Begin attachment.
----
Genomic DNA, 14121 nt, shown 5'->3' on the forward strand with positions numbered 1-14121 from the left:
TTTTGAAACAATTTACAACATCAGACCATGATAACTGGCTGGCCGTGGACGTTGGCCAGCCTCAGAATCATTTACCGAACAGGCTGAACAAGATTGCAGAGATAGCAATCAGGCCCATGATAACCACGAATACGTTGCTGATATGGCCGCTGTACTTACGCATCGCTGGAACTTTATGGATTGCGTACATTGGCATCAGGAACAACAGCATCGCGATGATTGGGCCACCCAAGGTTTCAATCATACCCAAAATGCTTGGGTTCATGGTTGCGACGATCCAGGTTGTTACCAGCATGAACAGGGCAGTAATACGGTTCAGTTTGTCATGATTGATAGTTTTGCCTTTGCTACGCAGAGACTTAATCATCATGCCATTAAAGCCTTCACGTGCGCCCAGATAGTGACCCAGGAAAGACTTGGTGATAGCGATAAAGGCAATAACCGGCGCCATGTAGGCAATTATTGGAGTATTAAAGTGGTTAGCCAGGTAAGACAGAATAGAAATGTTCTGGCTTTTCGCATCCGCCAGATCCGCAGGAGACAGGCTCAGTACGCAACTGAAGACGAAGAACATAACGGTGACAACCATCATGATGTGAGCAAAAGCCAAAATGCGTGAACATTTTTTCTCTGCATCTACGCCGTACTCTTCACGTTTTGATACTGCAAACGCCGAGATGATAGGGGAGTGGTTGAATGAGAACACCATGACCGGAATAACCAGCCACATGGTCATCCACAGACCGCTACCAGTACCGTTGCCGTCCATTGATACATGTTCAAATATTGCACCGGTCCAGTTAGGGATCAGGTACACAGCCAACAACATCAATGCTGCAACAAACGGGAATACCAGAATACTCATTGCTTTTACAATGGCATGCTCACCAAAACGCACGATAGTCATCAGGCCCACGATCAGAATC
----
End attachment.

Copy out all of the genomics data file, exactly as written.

Genomic DNA, 14121 nt, shown 5'->3' on the forward strand with positions numbered 1-14121 from the left:
TTTTGAAACAATTTACAACATCAGACCATGATAACTGGCTGGCCGTGGACGTTGGCCAGCCTCAGAATCATTTACCGAACAGGCTGAACAAGATTGCAGAGATAGCAATCAGGCCCATGATAACCACGAATACGTTGCTGATATGGCCGCTGTACTTACGCATCGCTGGAACTTTATGGATTGCGTACATTGGCATCAGGAACAACAGCATCGCGATGATTGGGCCACCCAAGGTTTCAATCATACCCAAAATGCTTGGGTTCATGGTTGCGACGATCCAGGTTGTTACCAGCATGAACAGGGCAGTAATACGGTTCAGTTTGTCATGATTGATAGTTTTGCCTTTGCTACGCAGAGACTTAATCATCATGCCATTAAAGCCTTCACGTGCGCCCAGATAGTGACCCAGGAAAGACTTGGTGATAGCGATAAAGGCAATAACCGGCGCCATGTAGGCAATTATTGGAGTATTAAAGTGGTTAGCCAGGTAAGACAGAATAGAAATGTTCTGGCTTTTCGCATCCGCCAGATCCGCAGGAGACAGGCTCAGTACGCAACTGAAGACGAAGAACATAACGGTGACAACCATCATGATGTGAGCAAAAGCCAAAATGCGTGAACATTTTTTCTCTGCATCTACGCCGTACTCTTCACGTTTTGATACTGCAAACGCCGAGATGATAGGGGAGTGGTTGAATGAGAACACCATGACCGGAATAACCAGCCACATGGTCATCCACAGACCGCTACCAGTACCGTTGCCGTCCATTGATACATGTTCAAATATTGCACCGGTCCAGTTAGGGATCAGGTACACAGCCAACAACATCAATGCTGCAACAAACGGGAATACCAGAATACTCATTGCTTTTACAATGGCATGCTCACCAAAACGCACGATAGTCATCAGGCCCACGATCAGAATC